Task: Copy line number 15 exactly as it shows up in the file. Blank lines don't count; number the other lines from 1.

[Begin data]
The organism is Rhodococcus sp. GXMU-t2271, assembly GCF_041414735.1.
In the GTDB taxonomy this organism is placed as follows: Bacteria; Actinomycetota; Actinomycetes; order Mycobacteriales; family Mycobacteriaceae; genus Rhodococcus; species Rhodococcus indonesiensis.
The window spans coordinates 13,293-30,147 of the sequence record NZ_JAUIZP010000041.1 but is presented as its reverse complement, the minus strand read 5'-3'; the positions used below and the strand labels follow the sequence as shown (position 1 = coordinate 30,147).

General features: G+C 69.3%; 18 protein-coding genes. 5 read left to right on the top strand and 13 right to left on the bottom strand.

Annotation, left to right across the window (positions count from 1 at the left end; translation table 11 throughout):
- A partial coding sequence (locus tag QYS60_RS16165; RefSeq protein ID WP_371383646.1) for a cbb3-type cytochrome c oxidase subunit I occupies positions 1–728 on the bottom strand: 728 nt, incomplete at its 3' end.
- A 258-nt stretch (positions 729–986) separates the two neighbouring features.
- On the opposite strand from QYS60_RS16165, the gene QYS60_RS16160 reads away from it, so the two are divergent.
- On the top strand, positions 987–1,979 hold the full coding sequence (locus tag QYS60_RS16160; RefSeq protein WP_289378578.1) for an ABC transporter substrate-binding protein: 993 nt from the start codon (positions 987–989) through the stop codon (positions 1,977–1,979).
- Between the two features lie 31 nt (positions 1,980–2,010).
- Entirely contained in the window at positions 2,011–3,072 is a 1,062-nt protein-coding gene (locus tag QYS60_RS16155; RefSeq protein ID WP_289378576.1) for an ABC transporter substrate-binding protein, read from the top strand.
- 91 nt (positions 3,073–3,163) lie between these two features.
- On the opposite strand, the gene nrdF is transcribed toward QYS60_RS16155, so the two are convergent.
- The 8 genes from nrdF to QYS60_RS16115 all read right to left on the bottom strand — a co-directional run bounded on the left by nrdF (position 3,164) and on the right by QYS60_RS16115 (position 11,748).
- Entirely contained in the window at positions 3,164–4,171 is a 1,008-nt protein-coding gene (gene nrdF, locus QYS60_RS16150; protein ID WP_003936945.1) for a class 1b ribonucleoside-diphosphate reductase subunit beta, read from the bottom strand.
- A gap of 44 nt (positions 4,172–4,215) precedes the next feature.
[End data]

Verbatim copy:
- Entirely contained in the window at positions 3,164–4,171 is a 1,008-nt protein-coding gene (gene nrdF, locus QYS60_RS16150; protein ID WP_003936945.1) for a class 1b ribonucleoside-diphosphate reductase subunit beta, read from the bottom strand.